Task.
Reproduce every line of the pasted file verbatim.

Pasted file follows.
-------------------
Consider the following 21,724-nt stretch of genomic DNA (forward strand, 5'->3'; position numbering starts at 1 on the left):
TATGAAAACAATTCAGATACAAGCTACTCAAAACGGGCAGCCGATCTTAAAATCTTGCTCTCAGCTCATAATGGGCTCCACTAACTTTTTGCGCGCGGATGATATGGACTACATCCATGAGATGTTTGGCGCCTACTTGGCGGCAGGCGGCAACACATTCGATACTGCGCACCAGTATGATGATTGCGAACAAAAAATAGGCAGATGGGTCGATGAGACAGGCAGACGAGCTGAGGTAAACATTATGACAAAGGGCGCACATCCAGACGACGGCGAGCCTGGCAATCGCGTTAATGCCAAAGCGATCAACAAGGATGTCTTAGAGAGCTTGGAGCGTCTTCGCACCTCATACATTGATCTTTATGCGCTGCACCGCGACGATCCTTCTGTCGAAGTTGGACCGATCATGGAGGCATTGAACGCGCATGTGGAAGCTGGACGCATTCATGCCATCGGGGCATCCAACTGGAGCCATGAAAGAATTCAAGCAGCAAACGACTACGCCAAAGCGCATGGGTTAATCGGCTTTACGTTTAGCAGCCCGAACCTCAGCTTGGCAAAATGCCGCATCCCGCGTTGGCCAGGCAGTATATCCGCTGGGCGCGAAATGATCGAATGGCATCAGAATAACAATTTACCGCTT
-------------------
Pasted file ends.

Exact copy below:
Consider the following 21,724-nt stretch of genomic DNA (forward strand, 5'->3'; position numbering starts at 1 on the left):
TATGAAAACAATTCAGATACAAGCTACTCAAAACGGGCAGCCGATCTTAAAATCTTGCTCTCAGCTCATAATGGGCTCCACTAACTTTTTGCGCGCGGATGATATGGACTACATCCATGAGATGTTTGGCGCCTACTTGGCGGCAGGCGGCAACACATTCGATACTGCGCACCAGTATGATGATTGCGAACAAAAAATAGGCAGATGGGTCGATGAGACAGGCAGACGAGCTGAGGTAAACATTATGACAAAGGGCGCACATCCAGACGACGGCGAGCCTGGCAATCGCGTTAATGCCAAAGCGATCAACAAGGATGTCTTAGAGAGCTTGGAGCGTCTTCGCACCTCATACATTGATCTTTATGCGCTGCACCGCGACGATCCTTCTGTCGAAGTTGGACCGATCATGGAGGCATTGAACGCGCATGTGGAAGCTGGACGCATTCATGCCATCGGGGCATCCAACTGGAGCCATGAAAGAATTCAAGCAGCAAACGACTACGCCAAAGCGCATGGGTTAATCGGCTTTACGTTTAGCAGCCCGAACCTCAGCTTGGCAAAATGCCGCATCCCGCGTTGGCCAGGCAGTATATCCGCTGGGCGCGAAATGATCGAATGGCATCAGAATAACAATTTACCGCTT